This article explores the interplay between arbitration and insolvency law, specifically focusing on cases where contract breaches involve debtors and creditors. Arbitration has grown in popularity as a way to resolve disputes outside of court, aiming to settle disagreements efficiently. However, the Insolvency and Bankruptcy Code, 2016 (IBC) is a special framework that addresses insolvency, and its specific procedures can limit the scope of arbitration.

Both arbitration and the IBC aim to resolve disputes in a way that balances the interests of parties involved, such as reviving a financially troubled company instead of leading to its dissolution. Although there are no fundamental contradictions between arbitration and insolvency law, their convergence can create uncertainties due to procedural differences.

The article examines situations where an insolvency petition is filed while arbitration proceedings are ongoing, and vice versa, where arbitration proceedings are initiated during the pendency of an insolvency petition. “Pendency” here refers to the period when an insolvency petition is filed but the adjudicating authority (like the National Company Law Tribunal) has not yet made a decision to admit or reject it. This exploration involves analyzing recent court judgments and orders to understand how these situations are handled and the issues that can arise from them.

Arbitrability of Conflicts After Filing a Petition for Insolvency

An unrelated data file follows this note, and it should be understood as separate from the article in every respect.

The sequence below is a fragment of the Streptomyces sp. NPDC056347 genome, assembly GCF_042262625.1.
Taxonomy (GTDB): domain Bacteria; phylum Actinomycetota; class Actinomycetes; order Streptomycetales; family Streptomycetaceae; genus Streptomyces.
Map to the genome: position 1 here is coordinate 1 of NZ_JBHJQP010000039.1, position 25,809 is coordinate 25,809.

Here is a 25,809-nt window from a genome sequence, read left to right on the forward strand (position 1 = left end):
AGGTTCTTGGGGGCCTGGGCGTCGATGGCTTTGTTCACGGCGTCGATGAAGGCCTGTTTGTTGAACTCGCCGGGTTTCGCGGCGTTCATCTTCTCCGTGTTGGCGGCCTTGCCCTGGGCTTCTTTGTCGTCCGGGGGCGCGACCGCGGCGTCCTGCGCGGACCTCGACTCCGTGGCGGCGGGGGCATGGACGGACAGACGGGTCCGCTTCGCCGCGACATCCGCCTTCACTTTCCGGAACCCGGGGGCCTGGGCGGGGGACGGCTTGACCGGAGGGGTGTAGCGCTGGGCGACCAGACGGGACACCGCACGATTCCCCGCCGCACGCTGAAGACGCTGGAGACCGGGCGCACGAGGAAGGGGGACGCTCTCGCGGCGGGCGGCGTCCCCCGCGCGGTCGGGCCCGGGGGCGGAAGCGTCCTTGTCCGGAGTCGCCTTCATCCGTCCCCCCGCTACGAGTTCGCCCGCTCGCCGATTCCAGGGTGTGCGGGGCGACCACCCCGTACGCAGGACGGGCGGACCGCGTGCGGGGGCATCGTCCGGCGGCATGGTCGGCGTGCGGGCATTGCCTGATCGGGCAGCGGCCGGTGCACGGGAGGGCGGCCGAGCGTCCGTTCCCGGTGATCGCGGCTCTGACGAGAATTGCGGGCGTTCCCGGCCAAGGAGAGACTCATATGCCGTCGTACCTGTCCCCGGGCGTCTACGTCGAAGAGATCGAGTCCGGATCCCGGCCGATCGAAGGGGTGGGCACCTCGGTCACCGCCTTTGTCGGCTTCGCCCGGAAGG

When deciding whether a dispute can be resolved through arbitration while an insolvency petition is pending, an important legal question arises: does the National Company Law Tribunal (NCLT) have the authority to refer parties to arbitration? The Supreme Court tackled this issue in the case of Indus Biotech Pvt. Ltd. vs. Kotak India Venture (Offshore) Fund.

The controversy stems from proceedings before the NCLT in Mumbai, where Kotak India Venture filed an insolvency petition against Indus Biotech, claiming default on redeeming preference shares. While this petition was still pending, Indus Biotech submitted an application under Section 8 of the Arbitration and Conciliation Act, requesting arbitration.

The NCLT caused a stir by granting Indus Biotech’s request to refer the case to arbitration, even though the insolvency proceeding was ongoing. This raised questions about the NCLT’s authority to refer parties to arbitration during an in rem insolvency proceeding—where the case has broader implications and affects third-party rights.